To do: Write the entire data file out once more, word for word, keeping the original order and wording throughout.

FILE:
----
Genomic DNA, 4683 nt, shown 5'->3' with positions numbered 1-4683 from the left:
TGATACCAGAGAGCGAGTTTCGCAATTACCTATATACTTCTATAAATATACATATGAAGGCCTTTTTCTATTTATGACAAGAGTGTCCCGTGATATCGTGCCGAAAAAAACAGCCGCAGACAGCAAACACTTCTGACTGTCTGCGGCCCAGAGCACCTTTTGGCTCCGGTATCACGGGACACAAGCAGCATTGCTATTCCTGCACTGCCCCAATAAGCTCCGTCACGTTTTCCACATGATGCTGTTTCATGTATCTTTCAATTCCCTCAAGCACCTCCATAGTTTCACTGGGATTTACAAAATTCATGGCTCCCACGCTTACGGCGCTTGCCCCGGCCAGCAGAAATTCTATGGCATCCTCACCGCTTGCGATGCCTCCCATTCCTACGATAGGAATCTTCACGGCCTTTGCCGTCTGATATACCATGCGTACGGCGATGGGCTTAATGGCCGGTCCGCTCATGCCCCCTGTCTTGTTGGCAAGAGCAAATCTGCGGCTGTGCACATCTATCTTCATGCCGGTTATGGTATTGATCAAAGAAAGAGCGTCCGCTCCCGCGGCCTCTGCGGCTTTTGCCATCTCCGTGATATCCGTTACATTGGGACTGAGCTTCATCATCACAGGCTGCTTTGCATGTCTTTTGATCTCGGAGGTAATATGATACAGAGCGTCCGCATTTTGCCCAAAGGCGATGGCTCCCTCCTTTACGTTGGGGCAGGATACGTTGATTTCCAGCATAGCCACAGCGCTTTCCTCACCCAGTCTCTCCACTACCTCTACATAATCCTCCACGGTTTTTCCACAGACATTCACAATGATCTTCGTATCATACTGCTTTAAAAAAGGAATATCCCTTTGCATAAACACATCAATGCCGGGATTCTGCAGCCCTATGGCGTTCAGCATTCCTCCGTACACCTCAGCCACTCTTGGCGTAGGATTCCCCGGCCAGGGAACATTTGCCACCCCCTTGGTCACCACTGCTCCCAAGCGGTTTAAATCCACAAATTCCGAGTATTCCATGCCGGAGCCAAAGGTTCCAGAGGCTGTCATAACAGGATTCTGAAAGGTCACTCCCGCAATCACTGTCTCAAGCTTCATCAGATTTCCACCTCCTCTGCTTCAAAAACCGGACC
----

Genomic DNA, 4683 nt, shown 5'->3' with positions numbered 1-4683 from the left:
TGATACCAGAGAGCGAGTTTCGCAATTACCTATATACTTCTATAAATATACATATGAAGGCCTTTTTCTATTTATGACAAGAGTGTCCCGTGATATCGTGCCGAAAAAAACAGCCGCAGACAGCAAACACTTCTGACTGTCTGCGGCCCAGAGCACCTTTTGGCTCCGGTATCACGGGACACAAGCAGCATTGCTATTCCTGCACTGCCCCAATAAGCTCCGTCACGTTTTCCACATGATGCTGTTTCATGTATCTTTCAATTCCCTCAAGCACCTCCATAGTTTCACTGGGATTTACAAAATTCATGGCTCCCACGCTTACGGCGCTTGCCCCGGCCAGCAGAAATTCTATGGCATCCTCACCGCTTGCGATGCCTCCCATTCCTACGATAGGAATCTTCACGGCCTTTGCCGTCTGATATACCATGCGTACGGCGATGGGCTTAATGGCCGGTCCGCTCATGCCCCCTGTCTTGTTGGCAAGAGCAAATCTGCGGCTGTGCACATCTATCTTCATGCCGGTTATGGTATTGATCAAAGAAAGAGCGTCCGCTCCCGCGGCCTCTGCGGCTTTTGCCATCTCCGTGATATCCGTTACATTGGGACTGAGCTTCATCATCACAGGCTGCTTTGCATGTCTTTTGATCTCGGAGGTAATATGATACAGAGCGTCCGCATTTTGCCCAAAGGCGATGGCTCCCTCCTTTACGTTGGGGCAGGATACGTTGATTTCCAGCATAGCCACAGCGCTTTCCTCACCCAGTCTCTCCACTACCTCTACATAATCCTCCACGGTTTTTCCACAGACATTCACAATGATCTTCGTATCATACTGCTTTAAAAAAGGAATATCCCTTTGCATAAACACATCAATGCCGGGATTCTGCAGCCCTATGGCGTTCAGCATTCCTCCGTACACCTCAGCCACTCTTGGCGTAGGATTCCCCGGCCAGGGAACATTTGCCACCCCCTTGGTCACCACTGCTCCCAAGCGGTTTAAATCCACAAATTCCGAGTATTCCATGCCGGAGCCAAAGGTTCCAGAGGCTGTCATAACAGGATTCTGAAAGGTCACTCCCGCAATCACTGTCTCAAGCTTCATCAGATTTCCACCTCCTCTGCTTCAAAAACCGGACC